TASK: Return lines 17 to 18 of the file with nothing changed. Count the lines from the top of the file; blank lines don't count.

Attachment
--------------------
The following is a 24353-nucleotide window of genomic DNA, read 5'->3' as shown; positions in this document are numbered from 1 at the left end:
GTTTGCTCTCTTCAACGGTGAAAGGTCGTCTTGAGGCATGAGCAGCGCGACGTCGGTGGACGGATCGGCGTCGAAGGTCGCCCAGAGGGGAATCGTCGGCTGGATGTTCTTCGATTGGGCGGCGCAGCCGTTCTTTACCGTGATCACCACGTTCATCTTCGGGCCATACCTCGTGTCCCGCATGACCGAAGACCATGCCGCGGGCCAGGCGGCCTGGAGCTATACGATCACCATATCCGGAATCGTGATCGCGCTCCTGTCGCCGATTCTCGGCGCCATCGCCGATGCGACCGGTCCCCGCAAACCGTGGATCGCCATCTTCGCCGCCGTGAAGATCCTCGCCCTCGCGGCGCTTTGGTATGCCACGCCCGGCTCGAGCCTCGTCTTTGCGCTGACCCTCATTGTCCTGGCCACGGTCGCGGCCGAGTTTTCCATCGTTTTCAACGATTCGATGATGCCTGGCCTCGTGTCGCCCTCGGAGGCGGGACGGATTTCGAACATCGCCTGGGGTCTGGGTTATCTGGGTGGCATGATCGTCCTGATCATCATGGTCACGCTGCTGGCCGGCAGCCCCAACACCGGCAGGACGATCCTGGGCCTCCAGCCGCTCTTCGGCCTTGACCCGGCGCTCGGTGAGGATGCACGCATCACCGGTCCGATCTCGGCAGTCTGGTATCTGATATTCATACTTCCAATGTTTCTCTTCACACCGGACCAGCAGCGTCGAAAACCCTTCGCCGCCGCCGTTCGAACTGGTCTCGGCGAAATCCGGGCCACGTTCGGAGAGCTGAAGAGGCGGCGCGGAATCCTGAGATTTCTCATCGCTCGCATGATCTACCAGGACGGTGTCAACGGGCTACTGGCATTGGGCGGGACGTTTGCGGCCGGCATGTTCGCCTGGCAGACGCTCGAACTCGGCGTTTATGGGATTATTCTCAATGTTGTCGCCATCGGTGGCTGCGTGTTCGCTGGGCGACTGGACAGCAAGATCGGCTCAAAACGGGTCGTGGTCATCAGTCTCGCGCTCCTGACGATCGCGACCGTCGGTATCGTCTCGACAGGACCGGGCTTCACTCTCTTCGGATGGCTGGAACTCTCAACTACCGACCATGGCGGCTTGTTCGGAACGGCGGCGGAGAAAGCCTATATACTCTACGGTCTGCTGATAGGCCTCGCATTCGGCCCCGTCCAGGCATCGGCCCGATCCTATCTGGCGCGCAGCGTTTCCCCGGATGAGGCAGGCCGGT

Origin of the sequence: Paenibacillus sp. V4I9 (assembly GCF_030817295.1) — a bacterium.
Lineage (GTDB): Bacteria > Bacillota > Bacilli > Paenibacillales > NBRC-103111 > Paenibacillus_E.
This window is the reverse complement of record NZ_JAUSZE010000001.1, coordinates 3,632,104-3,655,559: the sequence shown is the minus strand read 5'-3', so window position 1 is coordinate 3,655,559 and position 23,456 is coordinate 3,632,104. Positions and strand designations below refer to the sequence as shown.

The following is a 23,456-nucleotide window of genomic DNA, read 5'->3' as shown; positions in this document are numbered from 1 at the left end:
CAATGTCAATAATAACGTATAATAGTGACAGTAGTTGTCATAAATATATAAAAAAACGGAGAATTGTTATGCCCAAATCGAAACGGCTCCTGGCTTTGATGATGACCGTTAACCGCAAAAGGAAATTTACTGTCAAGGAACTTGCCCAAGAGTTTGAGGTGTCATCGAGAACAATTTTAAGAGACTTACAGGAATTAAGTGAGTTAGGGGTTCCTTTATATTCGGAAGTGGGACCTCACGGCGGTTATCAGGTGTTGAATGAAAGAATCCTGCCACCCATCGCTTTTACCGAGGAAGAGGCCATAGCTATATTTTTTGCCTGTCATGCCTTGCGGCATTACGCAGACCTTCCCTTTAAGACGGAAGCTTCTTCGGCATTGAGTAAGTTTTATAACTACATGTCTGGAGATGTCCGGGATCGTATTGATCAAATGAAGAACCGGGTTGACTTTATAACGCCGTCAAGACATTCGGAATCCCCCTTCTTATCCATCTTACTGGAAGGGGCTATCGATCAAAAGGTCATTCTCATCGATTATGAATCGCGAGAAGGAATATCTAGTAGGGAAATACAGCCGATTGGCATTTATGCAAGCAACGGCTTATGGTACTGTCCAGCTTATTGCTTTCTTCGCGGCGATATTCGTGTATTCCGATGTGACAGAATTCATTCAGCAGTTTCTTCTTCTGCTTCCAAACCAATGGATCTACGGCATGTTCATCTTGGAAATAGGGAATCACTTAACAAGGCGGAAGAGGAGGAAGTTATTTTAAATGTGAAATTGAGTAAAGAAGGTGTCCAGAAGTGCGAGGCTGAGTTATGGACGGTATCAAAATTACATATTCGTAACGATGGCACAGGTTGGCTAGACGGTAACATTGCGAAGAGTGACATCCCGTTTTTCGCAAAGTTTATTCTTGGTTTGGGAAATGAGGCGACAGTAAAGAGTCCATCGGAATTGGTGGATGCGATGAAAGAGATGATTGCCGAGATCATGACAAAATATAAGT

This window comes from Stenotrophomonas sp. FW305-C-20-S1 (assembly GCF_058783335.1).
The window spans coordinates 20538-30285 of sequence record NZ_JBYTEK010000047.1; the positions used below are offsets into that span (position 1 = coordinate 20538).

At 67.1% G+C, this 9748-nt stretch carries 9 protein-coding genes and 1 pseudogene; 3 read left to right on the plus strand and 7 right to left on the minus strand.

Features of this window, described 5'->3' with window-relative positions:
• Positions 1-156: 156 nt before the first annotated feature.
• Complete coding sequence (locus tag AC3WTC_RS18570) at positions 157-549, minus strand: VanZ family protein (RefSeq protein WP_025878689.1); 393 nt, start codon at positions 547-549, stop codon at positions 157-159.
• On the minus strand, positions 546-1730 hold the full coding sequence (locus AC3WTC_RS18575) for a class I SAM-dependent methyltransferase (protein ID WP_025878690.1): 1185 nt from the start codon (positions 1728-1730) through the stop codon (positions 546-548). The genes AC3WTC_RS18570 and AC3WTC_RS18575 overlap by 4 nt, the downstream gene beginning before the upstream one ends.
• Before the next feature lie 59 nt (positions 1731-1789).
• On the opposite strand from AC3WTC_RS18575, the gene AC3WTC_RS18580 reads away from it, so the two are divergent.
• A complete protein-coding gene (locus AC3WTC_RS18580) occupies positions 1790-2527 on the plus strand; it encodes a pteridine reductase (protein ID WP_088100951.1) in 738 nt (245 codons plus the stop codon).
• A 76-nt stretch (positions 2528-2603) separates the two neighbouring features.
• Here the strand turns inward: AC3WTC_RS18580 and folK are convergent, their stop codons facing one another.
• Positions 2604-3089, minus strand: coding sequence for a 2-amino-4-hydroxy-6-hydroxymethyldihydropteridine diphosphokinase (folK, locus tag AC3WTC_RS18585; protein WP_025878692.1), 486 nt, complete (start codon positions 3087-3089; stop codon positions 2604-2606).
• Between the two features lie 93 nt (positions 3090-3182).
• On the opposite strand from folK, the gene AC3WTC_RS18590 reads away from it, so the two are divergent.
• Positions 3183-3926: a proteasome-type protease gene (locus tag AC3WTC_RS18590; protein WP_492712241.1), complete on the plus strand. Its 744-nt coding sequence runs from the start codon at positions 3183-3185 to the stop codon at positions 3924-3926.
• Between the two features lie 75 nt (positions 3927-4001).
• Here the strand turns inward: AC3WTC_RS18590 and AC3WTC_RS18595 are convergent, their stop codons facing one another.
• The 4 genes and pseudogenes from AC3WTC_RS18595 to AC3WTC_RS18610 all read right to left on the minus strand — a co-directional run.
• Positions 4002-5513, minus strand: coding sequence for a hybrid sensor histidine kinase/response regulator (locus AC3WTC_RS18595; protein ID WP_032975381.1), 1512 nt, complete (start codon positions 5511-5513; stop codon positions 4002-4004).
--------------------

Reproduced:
• A complete protein-coding gene (locus AC3WTC_RS18580) occupies positions 1790-2527 on the plus strand; it encodes a pteridine reductase (protein ID WP_088100951.1) in 738 nt (245 codons plus the stop codon).
• A 76-nt stretch (positions 2528-2603) separates the two neighbouring features.